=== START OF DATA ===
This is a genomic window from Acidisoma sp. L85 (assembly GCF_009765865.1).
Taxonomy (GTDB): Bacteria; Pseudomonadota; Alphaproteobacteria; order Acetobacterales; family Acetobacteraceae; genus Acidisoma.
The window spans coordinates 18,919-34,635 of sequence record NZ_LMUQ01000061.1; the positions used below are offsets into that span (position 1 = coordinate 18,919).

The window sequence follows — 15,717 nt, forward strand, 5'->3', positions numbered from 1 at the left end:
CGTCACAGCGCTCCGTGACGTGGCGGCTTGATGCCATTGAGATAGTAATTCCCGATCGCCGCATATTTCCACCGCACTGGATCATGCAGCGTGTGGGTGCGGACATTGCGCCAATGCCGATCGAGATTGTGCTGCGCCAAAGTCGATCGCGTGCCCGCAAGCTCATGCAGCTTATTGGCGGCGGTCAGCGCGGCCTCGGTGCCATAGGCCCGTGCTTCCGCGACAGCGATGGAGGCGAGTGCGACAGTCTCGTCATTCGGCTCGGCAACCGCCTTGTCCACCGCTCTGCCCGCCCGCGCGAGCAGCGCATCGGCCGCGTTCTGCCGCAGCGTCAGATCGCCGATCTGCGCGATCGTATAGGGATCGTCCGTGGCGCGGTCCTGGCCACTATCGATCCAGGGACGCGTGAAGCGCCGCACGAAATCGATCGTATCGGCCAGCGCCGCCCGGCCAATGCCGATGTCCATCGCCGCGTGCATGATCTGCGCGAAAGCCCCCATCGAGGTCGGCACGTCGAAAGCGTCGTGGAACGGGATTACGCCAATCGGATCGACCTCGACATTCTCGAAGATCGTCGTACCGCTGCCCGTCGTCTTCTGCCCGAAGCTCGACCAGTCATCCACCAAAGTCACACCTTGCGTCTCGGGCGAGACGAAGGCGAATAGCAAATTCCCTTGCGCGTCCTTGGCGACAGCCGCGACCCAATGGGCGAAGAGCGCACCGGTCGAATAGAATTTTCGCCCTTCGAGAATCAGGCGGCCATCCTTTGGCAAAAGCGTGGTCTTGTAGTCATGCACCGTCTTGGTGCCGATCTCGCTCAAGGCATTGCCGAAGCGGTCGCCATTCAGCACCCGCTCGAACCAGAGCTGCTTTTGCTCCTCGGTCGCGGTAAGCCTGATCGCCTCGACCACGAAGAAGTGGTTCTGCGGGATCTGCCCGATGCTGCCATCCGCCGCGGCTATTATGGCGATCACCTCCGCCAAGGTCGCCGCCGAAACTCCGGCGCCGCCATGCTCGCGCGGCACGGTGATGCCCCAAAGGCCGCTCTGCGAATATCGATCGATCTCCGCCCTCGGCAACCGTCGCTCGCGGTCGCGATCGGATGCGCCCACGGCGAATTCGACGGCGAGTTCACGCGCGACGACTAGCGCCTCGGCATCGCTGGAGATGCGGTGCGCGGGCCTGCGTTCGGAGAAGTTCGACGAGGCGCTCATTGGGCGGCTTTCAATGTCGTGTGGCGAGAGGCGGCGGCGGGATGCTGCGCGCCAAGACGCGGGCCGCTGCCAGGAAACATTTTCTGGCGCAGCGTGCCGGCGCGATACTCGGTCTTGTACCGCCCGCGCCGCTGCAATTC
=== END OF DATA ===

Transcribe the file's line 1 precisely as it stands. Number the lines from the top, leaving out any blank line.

This is a genomic window from Acidisoma sp. L85 (assembly GCF_009765865.1).